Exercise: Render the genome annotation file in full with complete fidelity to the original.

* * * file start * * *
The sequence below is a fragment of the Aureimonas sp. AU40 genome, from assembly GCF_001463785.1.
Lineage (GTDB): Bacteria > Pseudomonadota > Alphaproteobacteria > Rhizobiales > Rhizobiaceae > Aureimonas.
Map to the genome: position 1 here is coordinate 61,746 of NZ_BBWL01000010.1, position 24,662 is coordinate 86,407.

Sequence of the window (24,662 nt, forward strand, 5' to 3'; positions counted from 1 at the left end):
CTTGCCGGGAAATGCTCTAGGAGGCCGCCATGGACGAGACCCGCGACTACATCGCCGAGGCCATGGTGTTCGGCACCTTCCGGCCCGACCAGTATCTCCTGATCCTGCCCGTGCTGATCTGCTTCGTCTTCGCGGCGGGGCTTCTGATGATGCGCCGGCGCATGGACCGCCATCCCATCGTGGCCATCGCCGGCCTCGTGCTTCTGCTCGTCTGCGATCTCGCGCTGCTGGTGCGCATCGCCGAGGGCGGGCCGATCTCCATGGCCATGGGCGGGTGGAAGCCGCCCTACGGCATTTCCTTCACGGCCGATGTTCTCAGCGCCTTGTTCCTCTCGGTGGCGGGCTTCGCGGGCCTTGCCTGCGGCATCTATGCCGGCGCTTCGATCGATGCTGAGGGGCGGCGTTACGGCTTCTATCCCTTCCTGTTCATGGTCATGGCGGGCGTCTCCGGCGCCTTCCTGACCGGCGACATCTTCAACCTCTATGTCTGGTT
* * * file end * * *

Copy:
The sequence below is a fragment of the Aureimonas sp. AU40 genome, from assembly GCF_001463785.1.
Lineage (GTDB): Bacteria > Pseudomonadota > Alphaproteobacteria > Rhizobiales > Rhizobiaceae > Aureimonas.
Map to the genome: position 1 here is coordinate 61,746 of NZ_BBWL01000010.1, position 24,662 is coordinate 86,407.

Sequence of the window (24,662 nt, forward strand, 5' to 3'; positions counted from 1 at the left end):
CTTGCCGGGAAATGCTCTAGGAGGCCGCCATGGACGAGACCCGCGACTACATCGCCGAGGCCATGGTGTTCGGCACCTTCCGGCCCGACCAGTATCTCCTGATCCTGCCCGTGCTGATCTGCTTCGTCTTCGCGGCGGGGCTTCTGATGATGCGCCGGCGCATGGACCGCCATCCCATCGTGGCCATCGCCGGCCTCGTGCTTCTGCTCGTCTGCGATCTCGCGCTGCTGGTGCGCATCGCCGAGGGCGGGCCGATCTCCATGGCCATGGGCGGGTGGAAGCCGCCCTACGGCATTTCCTTCACGGCCGATGTTCTCAGCGCCTTGTTCCTCTCGGTGGCGGGCTTCGCGGGCCTTGCCTGCGGCATCTATGCCGGCGCTTCGATCGATGCTGAGGGGCGGCGTTACGGCTTCTATCCCTTCCTGTTCATGGTCATGGCGGGCGTCTCCGGCGCCTTCCTGACCGGCGACATCTTCAACCTCTATGTCTGGTT